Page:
It’s not easy to label Gabriele d’Annunzio, one of the major figures of Italian history and literature. Poet, politician, viveur and fictional character: he was a little bit of everything. What we can say for certain is that he was an aesthete: all his life long, he sought for pleasure and he romanticized his existence, shaping it into being as outlandish as the novels he wrote.
One of his very first whimsical gestures took place when he was only 16. He had spent his entire summer holidays writing poems and decided, with his father, to publish a first collection of 150 pages, titled Primo Vere. Vanished the opportunity to have it published by some major Milanese editor, they fell back on a small Chieti typography and, therefore, the first version of Primo Vere passed almost unnoticed.
D’Annunzio, already deeply proud and haughty, decided to address another typography and to opt for a cunning stratagem: he added, together with some poems, a final post scriptum where the editor stated that the author fell by his horse and died right before the publication.
Moved by the death of such an artistic promise, the readers acclaimed D’Annunzio as a great writer, disappeared too early… while he was feasting in Pescara with family and friends!
D’Annunzio’s most popular and memorable political action was the one that occurred in 1919 at Rijeka, a city that both Italy and Yugoslavia sought to have under their jurisdictions (FIUME: A WONDERFUL STORY).
The Treaty of London declared that the Italian troops had to move away from Rijeka: what they did instead was to turn to D’Annunzio, asking him to occupy the city. And, obviously, he accepted the request: could there be a better way to beef his ego up than to guide a column of volunteers, occupy a city and establish the Quarnaro Liberato command?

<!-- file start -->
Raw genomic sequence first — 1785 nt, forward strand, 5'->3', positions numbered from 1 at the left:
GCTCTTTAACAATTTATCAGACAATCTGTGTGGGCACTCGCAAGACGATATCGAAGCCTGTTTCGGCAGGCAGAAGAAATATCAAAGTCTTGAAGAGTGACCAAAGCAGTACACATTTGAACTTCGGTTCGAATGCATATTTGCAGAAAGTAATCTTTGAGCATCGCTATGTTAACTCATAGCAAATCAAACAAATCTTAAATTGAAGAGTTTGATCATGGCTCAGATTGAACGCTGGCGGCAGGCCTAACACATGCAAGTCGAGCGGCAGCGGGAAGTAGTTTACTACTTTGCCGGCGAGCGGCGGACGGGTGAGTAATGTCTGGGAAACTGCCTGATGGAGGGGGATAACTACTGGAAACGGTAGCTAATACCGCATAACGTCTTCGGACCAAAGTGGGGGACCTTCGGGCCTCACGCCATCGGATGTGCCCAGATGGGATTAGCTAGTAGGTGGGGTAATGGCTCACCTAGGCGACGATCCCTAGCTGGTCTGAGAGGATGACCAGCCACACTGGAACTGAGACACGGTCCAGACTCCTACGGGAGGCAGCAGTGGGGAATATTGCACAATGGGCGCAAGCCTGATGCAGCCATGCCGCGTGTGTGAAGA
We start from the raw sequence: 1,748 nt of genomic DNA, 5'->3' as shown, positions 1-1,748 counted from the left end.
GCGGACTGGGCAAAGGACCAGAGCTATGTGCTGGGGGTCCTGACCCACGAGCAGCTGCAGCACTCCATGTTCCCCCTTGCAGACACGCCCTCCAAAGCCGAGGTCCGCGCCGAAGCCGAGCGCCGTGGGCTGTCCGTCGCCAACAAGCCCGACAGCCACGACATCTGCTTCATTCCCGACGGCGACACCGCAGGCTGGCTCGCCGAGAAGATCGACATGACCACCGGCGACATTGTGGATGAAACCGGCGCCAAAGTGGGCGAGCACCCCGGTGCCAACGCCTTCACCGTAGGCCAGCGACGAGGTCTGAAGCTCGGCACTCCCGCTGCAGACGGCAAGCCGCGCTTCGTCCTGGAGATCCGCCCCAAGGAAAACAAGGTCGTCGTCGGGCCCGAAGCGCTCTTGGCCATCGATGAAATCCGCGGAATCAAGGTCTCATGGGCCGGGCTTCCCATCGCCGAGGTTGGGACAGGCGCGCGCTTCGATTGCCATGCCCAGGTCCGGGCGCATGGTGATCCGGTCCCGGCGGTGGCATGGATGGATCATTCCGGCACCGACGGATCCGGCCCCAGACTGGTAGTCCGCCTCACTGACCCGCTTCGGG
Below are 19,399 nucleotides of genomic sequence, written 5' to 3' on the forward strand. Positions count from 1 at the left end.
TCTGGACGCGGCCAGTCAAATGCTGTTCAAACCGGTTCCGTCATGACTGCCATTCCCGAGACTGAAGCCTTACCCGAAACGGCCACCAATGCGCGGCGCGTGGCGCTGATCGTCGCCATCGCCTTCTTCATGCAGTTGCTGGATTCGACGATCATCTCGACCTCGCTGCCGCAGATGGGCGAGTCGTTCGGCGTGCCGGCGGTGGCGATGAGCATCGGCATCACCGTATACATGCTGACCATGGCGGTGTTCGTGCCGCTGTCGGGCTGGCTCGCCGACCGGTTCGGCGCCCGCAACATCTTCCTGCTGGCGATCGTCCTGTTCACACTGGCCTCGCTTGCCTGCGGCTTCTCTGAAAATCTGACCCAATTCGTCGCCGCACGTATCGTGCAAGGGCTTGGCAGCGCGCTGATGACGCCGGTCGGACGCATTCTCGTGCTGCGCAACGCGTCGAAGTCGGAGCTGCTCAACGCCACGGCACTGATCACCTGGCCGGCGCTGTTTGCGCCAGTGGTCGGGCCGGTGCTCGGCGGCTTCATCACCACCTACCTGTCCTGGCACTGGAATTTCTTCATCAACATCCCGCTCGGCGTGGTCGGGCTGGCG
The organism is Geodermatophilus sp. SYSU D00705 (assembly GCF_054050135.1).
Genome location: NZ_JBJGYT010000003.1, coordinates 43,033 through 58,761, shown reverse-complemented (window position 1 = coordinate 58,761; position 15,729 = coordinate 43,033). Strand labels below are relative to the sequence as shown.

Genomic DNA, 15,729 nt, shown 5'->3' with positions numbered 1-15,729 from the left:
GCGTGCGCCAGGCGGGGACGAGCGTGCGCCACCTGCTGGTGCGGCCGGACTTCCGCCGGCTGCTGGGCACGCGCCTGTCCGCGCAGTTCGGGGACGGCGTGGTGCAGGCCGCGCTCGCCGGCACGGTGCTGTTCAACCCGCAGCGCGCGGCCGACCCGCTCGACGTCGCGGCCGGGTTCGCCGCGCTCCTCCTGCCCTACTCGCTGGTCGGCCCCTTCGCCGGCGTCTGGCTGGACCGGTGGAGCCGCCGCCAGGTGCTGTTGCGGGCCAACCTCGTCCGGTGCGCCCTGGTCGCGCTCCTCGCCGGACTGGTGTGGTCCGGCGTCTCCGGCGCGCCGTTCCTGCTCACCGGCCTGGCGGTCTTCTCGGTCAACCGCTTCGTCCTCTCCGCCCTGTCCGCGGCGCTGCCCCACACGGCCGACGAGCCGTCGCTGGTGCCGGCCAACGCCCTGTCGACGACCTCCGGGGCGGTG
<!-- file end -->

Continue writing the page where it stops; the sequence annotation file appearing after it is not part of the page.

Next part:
Of course not, and his success was boundless: people started to call him the Soldier King, in opposition to the Photographer King, that is to say the Italian king Vittorio Emanuele. This heroic, nationalistic gesture soon saw its end, when in 1920, Giolitti’s Italian government forced the troops to leave Rijeka. Nevertheless, it helped in strengthening the epic halo surrounding D’Annunzio’s figure.
That halo accompanied him for his entire life and is still felt today: D’Annunzio’s legacy is strong and keeps on peeping out into our culture, traditions and lives. First of all, he left some indelible traces into the Italian language.
It was him, for instance, who established that the gender for “car” had to be feminine: “The car –la macchina– is feminine, for sure. Isn’t it is gracious and seductive, vivacious and slender like a woman?” he wrote in a letter to Giovanni Agnelli, an Italian politician and entrepreneur, manager of the FIAT brand.
Then, he created an Italian word for sandwich – tramezzino – and he forged two womanly names, Cabiria and Ornella. Last but not least, he named the luxury mall La Rinascente, after it was destroyed.
D’Annunzio’s legacy seized also the world of cinema. As a matter of fact, he wrote the screenplay of Cabiria, a true Italian kolossal meant to face up with the American masterpieces signed by David W. Griffith. The movie was directed by Giovanni Pastrone, while D’Annunzio wrote the titles and introduced the character of Maciste, a mythological man at the same time incredibly strong and sweet.
Finally, Gabriele D’Annunzio left his prodigious fingertips also in the realm of architecture.
In 1921, in fact, he decided to build, together with architect Giancarlo Maroni, the Vittoriale degli Italiani – The shrine of Italian victories – an estate comprehensive, among the many buildings, of a Priory, an amphitheatre, a boathouse and a mausoleum. (http://www.vittoriale.it/)
The works ended in 1938 and, soon, the Vittoriale conquered several nicknames, such as the “monumental citadel” or the “fascist fun fair”. You can visit it and experience the halo of controversial grandeur inherited from its creator.
After all, as D’Annunzio himself stated: “ I have put every single piece of me in this house and I love it deeply. If I speak to her in my language, she answers in that language”.